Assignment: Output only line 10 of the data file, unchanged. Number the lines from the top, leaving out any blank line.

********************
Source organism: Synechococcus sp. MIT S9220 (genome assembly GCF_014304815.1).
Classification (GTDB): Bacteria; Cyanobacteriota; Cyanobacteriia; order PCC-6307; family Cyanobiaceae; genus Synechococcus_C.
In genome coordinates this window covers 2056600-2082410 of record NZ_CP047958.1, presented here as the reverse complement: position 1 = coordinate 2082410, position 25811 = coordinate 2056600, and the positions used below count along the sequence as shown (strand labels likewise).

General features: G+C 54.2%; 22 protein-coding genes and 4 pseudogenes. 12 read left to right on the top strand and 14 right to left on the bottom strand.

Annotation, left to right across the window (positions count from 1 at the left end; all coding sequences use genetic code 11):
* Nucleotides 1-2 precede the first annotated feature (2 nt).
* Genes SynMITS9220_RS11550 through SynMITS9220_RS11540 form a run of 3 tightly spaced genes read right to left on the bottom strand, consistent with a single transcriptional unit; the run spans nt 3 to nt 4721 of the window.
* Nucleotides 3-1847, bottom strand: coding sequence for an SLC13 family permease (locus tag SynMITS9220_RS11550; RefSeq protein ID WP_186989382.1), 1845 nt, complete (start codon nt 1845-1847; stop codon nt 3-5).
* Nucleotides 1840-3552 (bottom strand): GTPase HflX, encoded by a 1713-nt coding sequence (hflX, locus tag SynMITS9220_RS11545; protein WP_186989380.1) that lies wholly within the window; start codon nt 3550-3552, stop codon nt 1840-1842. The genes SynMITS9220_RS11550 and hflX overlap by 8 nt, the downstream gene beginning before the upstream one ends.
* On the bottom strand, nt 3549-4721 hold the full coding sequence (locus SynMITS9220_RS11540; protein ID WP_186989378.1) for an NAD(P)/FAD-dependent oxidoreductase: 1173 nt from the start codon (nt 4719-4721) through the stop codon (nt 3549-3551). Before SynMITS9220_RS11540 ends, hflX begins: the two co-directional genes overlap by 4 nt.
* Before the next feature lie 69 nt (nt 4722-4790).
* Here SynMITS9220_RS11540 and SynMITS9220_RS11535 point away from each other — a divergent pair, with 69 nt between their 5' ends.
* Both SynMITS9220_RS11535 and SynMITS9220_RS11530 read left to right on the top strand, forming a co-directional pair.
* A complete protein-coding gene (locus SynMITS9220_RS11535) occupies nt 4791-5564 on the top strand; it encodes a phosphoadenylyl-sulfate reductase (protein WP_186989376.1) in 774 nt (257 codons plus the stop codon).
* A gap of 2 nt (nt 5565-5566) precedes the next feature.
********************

* On the bottom strand, nt 3549-4721 hold the full coding sequence (locus SynMITS9220_RS11540; protein ID WP_186989378.1) for an NAD(P)/FAD-dependent oxidoreductase: 1173 nt from the start codon (nt 4719-4721) through the stop codon (nt 3549-3551). Before SynMITS9220_RS11540 ends, hflX begins: the two co-directional genes overlap by 4 nt.